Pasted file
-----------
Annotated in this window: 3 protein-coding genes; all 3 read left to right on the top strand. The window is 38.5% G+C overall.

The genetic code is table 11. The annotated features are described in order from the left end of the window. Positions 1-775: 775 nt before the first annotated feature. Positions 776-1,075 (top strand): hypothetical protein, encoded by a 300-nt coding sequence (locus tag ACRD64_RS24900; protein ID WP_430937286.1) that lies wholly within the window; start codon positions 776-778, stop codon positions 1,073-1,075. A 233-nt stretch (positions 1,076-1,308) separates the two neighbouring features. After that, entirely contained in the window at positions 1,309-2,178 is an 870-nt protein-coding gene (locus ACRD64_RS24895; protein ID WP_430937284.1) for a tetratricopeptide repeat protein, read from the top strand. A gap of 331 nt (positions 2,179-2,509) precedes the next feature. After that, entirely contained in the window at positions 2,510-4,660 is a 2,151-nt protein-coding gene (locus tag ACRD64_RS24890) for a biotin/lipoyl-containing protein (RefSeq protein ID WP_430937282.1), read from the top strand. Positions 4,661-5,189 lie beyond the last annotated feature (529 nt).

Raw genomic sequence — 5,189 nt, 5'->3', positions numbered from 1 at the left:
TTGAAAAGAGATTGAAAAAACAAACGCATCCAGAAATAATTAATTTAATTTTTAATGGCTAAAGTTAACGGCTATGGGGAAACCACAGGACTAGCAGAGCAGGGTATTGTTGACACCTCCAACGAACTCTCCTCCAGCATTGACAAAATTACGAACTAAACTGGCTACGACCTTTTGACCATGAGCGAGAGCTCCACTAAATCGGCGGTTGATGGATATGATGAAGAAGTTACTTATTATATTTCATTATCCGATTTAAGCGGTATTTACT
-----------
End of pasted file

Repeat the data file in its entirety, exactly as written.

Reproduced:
Annotated in this window: 3 protein-coding genes; all 3 read left to right on the top strand. The window is 38.5% G+C overall.

The genetic code is table 11. The annotated features are described in order from the left end of the window. Positions 1-775: 775 nt before the first annotated feature. Positions 776-1,075 (top strand): hypothetical protein, encoded by a 300-nt coding sequence (locus tag ACRD64_RS24900; protein ID WP_430937286.1) that lies wholly within the window; start codon positions 776-778, stop codon positions 1,073-1,075. A 233-nt stretch (positions 1,076-1,308) separates the two neighbouring features. After that, entirely contained in the window at positions 1,309-2,178 is an 870-nt protein-coding gene (locus ACRD64_RS24895; protein ID WP_430937284.1) for a tetratricopeptide repeat protein, read from the top strand. A gap of 331 nt (positions 2,179-2,509) precedes the next feature. After that, entirely contained in the window at positions 2,510-4,660 is a 2,151-nt protein-coding gene (locus tag ACRD64_RS24890) for a biotin/lipoyl-containing protein (RefSeq protein ID WP_430937282.1), read from the top strand. Positions 4,661-5,189 lie beyond the last annotated feature (529 nt).

Raw genomic sequence — 5,189 nt, 5'->3', positions numbered from 1 at the left:
TTGAAAAGAGATTGAAAAAACAAACGCATCCAGAAATAATTAATTTAATTTTTAATGGCTAAAGTTAACGGCTATGGGGAAACCACAGGACTAGCAGAGCAGGGTATTGTTGACACCTCCAACGAACTCTCCTCCAGCATTGACAAAATTACGAACTAAACTGGCTACGACCTTTTGACCATGAGCGAGAGCTCCACTAAATCGGCGGTTGATGGATATGATGAAGAAGTTACTTATTATATTTCATTATCCGATTTAAGCGGTATTTACT